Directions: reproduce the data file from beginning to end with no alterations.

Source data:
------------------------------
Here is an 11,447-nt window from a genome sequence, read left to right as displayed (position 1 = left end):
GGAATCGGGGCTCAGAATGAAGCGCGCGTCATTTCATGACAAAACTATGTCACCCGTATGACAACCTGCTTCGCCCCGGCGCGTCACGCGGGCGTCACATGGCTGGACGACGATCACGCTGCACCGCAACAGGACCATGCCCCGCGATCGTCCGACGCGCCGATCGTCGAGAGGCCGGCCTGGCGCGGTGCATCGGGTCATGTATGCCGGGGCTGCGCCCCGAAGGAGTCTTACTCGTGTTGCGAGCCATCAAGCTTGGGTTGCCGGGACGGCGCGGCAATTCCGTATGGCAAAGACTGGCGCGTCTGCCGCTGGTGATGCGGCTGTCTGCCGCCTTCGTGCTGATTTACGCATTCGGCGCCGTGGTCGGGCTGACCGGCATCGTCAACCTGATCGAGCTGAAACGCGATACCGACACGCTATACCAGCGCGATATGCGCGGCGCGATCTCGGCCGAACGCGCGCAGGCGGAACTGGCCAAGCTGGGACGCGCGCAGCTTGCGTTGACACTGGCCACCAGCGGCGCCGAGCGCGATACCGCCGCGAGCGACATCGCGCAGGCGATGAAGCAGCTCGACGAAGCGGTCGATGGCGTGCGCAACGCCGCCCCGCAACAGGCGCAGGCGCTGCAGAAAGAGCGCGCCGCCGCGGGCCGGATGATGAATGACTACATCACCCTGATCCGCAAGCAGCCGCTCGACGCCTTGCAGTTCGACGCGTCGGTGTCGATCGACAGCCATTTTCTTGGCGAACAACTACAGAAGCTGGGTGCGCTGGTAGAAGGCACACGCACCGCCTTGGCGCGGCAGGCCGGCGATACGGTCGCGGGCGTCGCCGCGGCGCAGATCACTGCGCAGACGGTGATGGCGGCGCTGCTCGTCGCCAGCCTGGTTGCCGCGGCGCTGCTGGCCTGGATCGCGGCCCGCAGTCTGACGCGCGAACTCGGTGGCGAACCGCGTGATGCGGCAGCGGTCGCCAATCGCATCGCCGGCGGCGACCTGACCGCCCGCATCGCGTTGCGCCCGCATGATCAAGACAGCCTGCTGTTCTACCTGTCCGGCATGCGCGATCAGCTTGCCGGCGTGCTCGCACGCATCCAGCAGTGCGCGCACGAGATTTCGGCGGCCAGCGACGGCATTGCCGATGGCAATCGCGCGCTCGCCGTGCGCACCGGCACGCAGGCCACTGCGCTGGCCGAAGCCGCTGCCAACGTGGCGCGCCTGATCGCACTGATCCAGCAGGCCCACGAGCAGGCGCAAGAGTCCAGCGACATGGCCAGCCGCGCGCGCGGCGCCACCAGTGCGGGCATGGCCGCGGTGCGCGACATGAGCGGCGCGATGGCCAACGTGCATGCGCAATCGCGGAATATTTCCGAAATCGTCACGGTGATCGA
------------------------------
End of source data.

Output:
Here is an 11,447-nt window from a genome sequence, read left to right as displayed (position 1 = left end):
GGAATCGGGGCTCAGAATGAAGCGCGCGTCATTTCATGACAAAACTATGTCACCCGTATGACAACCTGCTTCGCCCCGGCGCGTCACGCGGGCGTCACATGGCTGGACGACGATCACGCTGCACCGCAACAGGACCATGCCCCGCGATCGTCCGACGCGCCGATCGTCGAGAGGCCGGCCTGGCGCGGTGCATCGGGTCATGTATGCCGGGGCTGCGCCCCGAAGGAGTCTTACTCGTGTTGCGAGCCATCAAGCTTGGGTTGCCGGGACGGCGCGGCAATTCCGTATGGCAAAGACTGGCGCGTCTGCCGCTGGTGATGCGGCTGTCTGCCGCCTTCGTGCTGATTTACGCATTCGGCGCCGTGGTCGGGCTGACCGGCATCGTCAACCTGATCGAGCTGAAACGCGATACCGACACGCTATACCAGCGCGATATGCGCGGCGCGATCTCGGCCGAACGCGCGCAGGCGGAACTGGCCAAGCTGGGACGCGCGCAGCTTGCGTTGACACTGGCCACCAGCGGCGCCGAGCGCGATACCGCCGCGAGCGACATCGCGCAGGCGATGAAGCAGCTCGACGAAGCGGTCGATGGCGTGCGCAACGCCGCCCCGCAACAGGCGCAGGCGCTGCAGAAAGAGCGCGCCGCCGCGGGCCGGATGATGAATGACTACATCACCCTGATCCGCAAGCAGCCGCTCGACGCCTTGCAGTTCGACGCGTCGGTGTCGATCGACAGCCATTTTCTTGGCGAACAACTACAGAAGCTGGGTGCGCTGGTAGAAGGCACACGCACCGCCTTGGCGCGGCAGGCCGGCGATACGGTCGCGGGCGTCGCCGCGGCGCAGATCACTGCGCAGACGGTGATGGCGGCGCTGCTCGTCGCCAGCCTGGTTGCCGCGGCGCTGCTGGCCTGGATCGCGGCCCGCAGTCTGACGCGCGAACTCGGTGGCGAACCGCGTGATGCGGCAGCGGTCGCCAATCGCATCGCCGGCGGCGACCTGACCGCCCGCATCGCGTTGCGCCCGCATGATCAAGACAGCCTGCTGTTCTACCTGTCCGGCATGCGCGATCAGCTTGCCGGCGTGCTCGCACGCATCCAGCAGTGCGCGCACGAGATTTCGGCGGCCAGCGACGGCATTGCCGATGGCAATCGCGCGCTCGCCGTGCGCACCGGCACGCAGGCCACTGCGCTGGCCGAAGCCGCTGCCAACGTGGCGCGCCTGATCGCACTGATCCAGCAGGCCCACGAGCAGGCGCAAGAGTCCAGCGACATGGCCAGCCGCGCGCGCGGCGCCACCAGTGCGGGCATGGCCGCGGTGCGCGACATGAGCGGCGCGATGGCCAACGTGCATGCGCAATCGCGGAATATTTCCGAAATCGTCACGGTGATCGA